Selecting manual focus can usually be done by a switch on a camera and sometimes also on a lens, if your equipment is capable of manual focusing.
Selecting manual focus can usually be done by a switch on a camera and sometimes also on a lens, if your equipment is capable of manual focusing.

Shallow depth of field is a characteristic of close-up focusing (top picture). Parallax error occurs when the
Shallow depth of field is a characteristic of close-up focusing (top picture). Parallax error occurs when the "view" seen by the lens is different than the view through the viewfinder.


Close-up photography can present the photographer with focusing problems. All lenses have a minimum focusing distance. Any object closer to the lens than the minimum distance will be out of focus. Although you can't switch lenses on many popular digital cameras, many manufacturers make wide-angle and telephoto adapters and accessory close-up lenses that screw onto the front of the camera's lens. Fixing a close-up lens to the camera's lens will shorten the minimum distance in the same manner as someone using a magnifying glass.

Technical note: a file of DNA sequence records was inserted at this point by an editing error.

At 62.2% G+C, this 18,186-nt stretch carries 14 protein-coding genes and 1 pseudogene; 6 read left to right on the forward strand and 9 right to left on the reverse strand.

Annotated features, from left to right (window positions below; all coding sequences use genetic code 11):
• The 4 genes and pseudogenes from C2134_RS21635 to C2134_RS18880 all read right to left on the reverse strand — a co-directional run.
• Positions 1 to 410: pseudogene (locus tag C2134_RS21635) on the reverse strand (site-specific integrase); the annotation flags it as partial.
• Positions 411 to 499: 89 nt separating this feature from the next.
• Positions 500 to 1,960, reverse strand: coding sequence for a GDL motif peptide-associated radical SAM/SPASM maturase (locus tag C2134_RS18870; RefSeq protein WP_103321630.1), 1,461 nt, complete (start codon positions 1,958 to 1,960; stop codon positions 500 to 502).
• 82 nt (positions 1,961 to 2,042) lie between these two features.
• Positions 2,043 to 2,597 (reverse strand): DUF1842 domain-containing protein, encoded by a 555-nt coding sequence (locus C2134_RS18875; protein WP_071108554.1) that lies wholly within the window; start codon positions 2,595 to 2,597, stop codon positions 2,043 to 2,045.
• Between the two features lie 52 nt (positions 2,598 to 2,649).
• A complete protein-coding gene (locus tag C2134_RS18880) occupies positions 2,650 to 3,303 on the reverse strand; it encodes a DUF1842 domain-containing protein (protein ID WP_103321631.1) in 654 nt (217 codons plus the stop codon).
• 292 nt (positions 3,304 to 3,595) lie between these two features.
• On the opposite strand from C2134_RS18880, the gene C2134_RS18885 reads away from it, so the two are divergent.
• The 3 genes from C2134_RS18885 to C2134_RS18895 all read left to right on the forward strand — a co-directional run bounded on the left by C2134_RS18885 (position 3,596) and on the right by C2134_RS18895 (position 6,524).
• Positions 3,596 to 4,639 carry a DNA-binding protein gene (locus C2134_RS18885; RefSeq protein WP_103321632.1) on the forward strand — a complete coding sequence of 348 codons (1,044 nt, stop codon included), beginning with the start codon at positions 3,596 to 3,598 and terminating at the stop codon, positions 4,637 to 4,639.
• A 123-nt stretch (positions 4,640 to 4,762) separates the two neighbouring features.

If your camera has a macro (macrophotography) mode, you can switch to it for extremely close subjects. Pressing the shutter button halfway down should bring the subject or some of it into sharp focus. We say "some of it" because depth of field is very shallow when shooting macrophotography, and may only bring part of your subject into focus.


You may not be able to see the close-up subject you are photographing through the camera's optical viewfinder due to parallax error and may need to switch to the camera's electronic viewfinder to see it.

Parallax error occurs when the lens you look through is not the lens that takes the picture, and the slightly-separated perspectives make close-up pictures tricky to frame without cutting off a portion of the subject. Some digital cameras automatically turn on the electronic viewfinder when they are switched to macro mode, allowing you to see the view that will be captured through the image-taking lens. And of course other cameras may only have an LCD viewfinder, avoiding the problem of parallax error. Parallax error is also not a problem with a dSLR or an SLR, which shows you the same view that the lens "sees" through the optical viewfinder.


What is and isn't in focus is greatly affected by the aperture of the lens. The range of objects at varying distances from the camera that are acceptably sharp is known as the depth of field, which is determined by the size of the aperture.

We recommend that you learn all about depth of field and its prime importance to understanding how you can control what will and won't be in focus in your pictures.

Further information...

Painting with light

Related topics...

Depth of Field

Close-up lens

Hyperfocal distance

How much will be in focus?